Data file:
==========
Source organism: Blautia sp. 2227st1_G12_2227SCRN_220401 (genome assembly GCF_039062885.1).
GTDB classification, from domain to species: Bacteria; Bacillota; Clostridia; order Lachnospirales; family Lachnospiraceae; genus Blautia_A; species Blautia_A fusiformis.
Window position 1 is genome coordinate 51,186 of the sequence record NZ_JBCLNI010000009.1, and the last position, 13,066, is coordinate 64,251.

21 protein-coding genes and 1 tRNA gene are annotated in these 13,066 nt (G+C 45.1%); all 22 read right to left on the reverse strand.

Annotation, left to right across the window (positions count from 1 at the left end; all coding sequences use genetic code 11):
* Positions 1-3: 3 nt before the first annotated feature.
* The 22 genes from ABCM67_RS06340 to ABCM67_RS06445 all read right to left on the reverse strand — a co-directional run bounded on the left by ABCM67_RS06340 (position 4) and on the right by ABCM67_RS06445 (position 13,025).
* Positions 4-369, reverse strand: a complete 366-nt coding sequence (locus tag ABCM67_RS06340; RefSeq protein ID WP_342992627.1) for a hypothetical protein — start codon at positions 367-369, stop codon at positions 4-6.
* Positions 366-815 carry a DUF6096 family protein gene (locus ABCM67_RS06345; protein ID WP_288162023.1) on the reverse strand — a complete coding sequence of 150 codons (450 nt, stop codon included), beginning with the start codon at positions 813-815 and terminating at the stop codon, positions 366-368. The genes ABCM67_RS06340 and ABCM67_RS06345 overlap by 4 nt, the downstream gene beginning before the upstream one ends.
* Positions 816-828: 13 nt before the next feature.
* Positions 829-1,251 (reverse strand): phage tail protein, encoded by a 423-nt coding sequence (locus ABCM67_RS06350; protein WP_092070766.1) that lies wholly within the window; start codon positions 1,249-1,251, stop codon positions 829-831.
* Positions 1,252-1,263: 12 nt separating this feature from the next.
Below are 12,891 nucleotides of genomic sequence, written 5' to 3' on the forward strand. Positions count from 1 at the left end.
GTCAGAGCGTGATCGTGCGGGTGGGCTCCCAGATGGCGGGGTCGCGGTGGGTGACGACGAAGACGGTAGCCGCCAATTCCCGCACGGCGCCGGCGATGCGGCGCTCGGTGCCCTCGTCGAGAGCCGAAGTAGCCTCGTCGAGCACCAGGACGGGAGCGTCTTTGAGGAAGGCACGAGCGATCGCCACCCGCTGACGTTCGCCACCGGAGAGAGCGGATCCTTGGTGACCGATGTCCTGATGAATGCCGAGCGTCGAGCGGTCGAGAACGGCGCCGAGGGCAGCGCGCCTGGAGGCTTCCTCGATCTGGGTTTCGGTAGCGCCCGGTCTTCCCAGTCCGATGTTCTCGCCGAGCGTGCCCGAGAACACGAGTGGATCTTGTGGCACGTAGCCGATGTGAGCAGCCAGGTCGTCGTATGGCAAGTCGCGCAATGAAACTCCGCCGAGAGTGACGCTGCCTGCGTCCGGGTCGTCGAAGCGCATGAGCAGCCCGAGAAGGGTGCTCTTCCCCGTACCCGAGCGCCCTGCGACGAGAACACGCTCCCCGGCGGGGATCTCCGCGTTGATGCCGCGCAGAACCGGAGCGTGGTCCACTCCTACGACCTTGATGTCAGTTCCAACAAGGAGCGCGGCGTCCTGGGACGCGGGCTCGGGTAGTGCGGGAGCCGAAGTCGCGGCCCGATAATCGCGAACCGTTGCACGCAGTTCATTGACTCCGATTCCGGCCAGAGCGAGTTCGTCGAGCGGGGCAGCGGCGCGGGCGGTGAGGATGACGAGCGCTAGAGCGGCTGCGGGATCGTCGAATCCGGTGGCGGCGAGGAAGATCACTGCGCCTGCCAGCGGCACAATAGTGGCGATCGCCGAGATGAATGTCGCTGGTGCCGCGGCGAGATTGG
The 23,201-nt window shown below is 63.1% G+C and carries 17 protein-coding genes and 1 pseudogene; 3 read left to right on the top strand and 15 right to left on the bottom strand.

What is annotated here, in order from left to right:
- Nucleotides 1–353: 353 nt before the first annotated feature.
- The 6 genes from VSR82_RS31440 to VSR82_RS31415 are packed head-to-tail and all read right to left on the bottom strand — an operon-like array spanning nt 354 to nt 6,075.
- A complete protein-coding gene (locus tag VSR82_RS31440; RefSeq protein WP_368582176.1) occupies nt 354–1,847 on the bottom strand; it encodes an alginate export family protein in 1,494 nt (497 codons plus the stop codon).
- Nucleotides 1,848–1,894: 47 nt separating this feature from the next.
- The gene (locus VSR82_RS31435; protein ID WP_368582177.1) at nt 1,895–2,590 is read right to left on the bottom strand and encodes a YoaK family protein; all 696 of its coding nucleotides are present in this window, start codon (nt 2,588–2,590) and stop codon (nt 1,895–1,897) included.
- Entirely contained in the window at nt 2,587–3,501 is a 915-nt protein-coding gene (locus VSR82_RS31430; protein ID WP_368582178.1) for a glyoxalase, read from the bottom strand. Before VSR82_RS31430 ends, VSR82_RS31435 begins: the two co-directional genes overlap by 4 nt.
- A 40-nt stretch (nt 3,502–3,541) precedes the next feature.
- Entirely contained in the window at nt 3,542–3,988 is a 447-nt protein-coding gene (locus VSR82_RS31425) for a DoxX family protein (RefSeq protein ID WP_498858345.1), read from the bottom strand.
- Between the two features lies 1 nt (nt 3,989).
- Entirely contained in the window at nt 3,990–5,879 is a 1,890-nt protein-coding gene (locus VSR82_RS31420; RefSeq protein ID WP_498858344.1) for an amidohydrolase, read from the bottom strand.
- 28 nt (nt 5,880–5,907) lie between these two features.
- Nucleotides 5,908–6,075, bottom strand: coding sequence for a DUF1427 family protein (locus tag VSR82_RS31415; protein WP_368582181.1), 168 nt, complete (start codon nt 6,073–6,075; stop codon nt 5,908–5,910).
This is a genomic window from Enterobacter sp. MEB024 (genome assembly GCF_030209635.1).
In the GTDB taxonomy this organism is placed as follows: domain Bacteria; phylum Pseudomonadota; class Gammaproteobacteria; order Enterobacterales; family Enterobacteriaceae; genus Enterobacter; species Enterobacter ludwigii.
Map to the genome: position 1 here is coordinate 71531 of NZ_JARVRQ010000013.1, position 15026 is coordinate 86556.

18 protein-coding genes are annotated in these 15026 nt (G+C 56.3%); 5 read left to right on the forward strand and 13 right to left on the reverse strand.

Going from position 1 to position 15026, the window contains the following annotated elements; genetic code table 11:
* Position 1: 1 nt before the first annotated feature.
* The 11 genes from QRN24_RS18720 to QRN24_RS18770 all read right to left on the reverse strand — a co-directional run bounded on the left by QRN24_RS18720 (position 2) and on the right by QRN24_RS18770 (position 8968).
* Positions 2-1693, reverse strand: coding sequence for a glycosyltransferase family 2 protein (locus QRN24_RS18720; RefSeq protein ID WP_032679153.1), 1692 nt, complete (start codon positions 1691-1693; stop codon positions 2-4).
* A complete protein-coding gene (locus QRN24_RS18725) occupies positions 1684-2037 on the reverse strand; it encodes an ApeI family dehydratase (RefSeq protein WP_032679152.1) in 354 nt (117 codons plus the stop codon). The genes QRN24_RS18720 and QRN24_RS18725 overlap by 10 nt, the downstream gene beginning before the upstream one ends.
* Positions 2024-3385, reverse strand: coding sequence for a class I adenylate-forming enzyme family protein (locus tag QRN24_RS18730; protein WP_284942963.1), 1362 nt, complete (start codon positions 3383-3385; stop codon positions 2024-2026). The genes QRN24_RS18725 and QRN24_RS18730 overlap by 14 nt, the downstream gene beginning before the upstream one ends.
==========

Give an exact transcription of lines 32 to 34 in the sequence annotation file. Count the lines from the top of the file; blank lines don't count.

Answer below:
18 protein-coding genes are annotated in these 15026 nt (G+C 56.3%); 5 read left to right on the forward strand and 13 right to left on the reverse strand.

Going from position 1 to position 15026, the window contains the following annotated elements; genetic code table 11:
* Position 1: 1 nt before the first annotated feature.